Transthyretin accelerates vascular Abeta deposition in a mouse model of Alzheimer's disease.Brain Pathol 2009; 19(1):48-57BP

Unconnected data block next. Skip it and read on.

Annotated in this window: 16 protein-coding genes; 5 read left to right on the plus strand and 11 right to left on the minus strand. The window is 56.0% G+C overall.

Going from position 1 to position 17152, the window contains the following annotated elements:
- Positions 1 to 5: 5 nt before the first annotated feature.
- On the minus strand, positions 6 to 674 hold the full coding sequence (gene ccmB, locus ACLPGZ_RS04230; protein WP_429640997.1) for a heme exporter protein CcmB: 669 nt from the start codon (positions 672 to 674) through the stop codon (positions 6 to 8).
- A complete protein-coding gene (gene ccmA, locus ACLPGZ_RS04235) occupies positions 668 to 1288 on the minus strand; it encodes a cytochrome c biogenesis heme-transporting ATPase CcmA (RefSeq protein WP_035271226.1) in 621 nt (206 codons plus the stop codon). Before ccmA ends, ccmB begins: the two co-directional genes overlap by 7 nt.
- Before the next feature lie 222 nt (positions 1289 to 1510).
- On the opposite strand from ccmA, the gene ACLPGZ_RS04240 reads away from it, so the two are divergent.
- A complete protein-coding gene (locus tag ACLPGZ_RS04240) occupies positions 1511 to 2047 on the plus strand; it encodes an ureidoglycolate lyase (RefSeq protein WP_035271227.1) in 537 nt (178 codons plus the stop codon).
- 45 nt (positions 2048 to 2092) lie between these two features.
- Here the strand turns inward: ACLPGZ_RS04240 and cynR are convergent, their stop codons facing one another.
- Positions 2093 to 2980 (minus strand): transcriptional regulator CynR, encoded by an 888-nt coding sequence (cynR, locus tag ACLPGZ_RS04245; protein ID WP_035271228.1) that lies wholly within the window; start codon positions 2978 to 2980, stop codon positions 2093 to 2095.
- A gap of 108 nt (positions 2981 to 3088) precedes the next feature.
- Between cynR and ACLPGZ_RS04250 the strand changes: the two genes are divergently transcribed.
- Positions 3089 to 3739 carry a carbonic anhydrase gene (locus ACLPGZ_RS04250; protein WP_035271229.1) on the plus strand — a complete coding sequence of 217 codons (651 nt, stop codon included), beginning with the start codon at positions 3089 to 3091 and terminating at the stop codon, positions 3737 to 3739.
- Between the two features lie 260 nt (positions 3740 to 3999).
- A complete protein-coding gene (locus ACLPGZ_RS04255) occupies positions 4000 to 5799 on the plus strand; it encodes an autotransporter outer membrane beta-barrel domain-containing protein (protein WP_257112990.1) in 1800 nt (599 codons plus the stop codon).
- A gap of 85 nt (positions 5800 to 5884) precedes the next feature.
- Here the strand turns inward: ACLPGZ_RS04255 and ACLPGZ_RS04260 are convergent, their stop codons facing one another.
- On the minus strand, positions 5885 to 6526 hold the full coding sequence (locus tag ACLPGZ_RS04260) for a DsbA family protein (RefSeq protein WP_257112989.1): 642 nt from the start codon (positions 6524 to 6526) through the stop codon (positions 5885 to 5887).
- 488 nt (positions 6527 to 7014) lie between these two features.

Transthyretin (TTR) binds amyloid-beta (Abeta) and prevents Abeta fibril formation in vitro. It was reported that the lack of neurodegeneration in a transgenic mouse model of Alzheimer's disease (AD) (Tg2576 mouse) was associated with increased TTR level in the hippocampus, and that chronic infusion of anti-TTR antibody into the hippocampus of Tg2576 mice led to increased local Abeta deposits, tau hyperphosphorylation and apoptosis. TTR is, therefore, speculated to prevent Abeta pathology in AD. However, a role for TTR in Abeta deposition is not yet known. To investigate the relationship between TTR and Abeta deposition, we generated a mouse line carrying a null mutation at the endogenous TTR locus and the human mutant amyloid precursor protein cDNA responsible for familial AD (Tg2576/TTR(-/-) mouse) by crossing Tg2576 mice with TTR-deficient mice. We asked whether Abeta deposition was accelerated in Tg2576/TTR(-/-) mice relative to the heterozygous mutant Tg2576 (Tg2576/TTR(+/-)) mice. Contrary to our expectations, the degree of total and vascular Abeta burdens in the aged Tg2576/TTR(-/-) mice was significantly reduced relative to the age-matched Tg2576/TTR(+/-) mice. Our experiments present, for the first time, compelling evidence that TTR does not suppress but rather accelerates vascular Abeta deposition in the mouse model of AD.